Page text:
In this section we will be discussing implementation of DCGAN in keras, since our dataset in Fashion MNIST dataset, this dataset contains images of  size (28, 28) of 1 color channel instead of (64, 64) of 3 color channels. So, we needs to make some  changes in the architecture  , we  will be discussing these  changes as we go along.

  • In first step, we need to  import the necessary classes such as TensorFlow, keras  , matplotlib etc. We will be using TensorFlow version 2.  This version of tensorflow provides inbuilt support for Keras library as its default High level API.

# code % matplotlib inline
import tensorflow as tf
from tensorflow import keras
import numpy as np
import matplotlib.pyplot as plt
from tqdm import tqdm
from IPython import display
# Check tensorflow version
print('Tensorflow version:', tf.__version__)
  • Now we load the fashion-MNIST dataset, the good thing is that dataset can be imported  from tf.keras.datasets API. So, we don’t need to load datasets manually by copying files. This dateset contains 60k training images and 10k test images each of dimensions(28, 28, 1). Since the value of each pixel is in the range (0, 255), we divide these values by 255 to normalize it.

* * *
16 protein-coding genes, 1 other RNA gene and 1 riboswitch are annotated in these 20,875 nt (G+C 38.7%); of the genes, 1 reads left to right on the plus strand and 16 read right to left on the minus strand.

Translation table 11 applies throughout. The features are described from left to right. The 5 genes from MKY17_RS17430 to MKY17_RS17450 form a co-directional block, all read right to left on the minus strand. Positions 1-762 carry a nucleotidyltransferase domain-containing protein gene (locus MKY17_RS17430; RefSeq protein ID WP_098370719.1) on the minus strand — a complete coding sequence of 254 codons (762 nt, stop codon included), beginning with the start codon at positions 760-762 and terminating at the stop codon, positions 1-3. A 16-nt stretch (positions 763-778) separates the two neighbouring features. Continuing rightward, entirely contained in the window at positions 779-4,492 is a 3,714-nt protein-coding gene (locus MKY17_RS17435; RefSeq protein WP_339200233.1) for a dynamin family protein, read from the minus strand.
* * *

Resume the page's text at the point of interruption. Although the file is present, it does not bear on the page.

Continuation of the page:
(x_train, y_train), (x_test, y_test) = tf.keras.datasets.fashion_mnist.load_data()
x_train = x_train.astype(np.float32) / 255.0
x_test = x_test.astype(np.float32) / 255.0
x_train.shape, x_test.shape
((60000, 28, 28), (10000, 28, 28))
  • Now in the next step, we will  be visualizing some of the images from Fashion-MNIST dateset, we use matplotlib library for that.

# We plot first 25 images of training dataset
plt.figure(figsize =(10, 10))
for i in range(25):
    plt.subplot(5, 5, i + 1)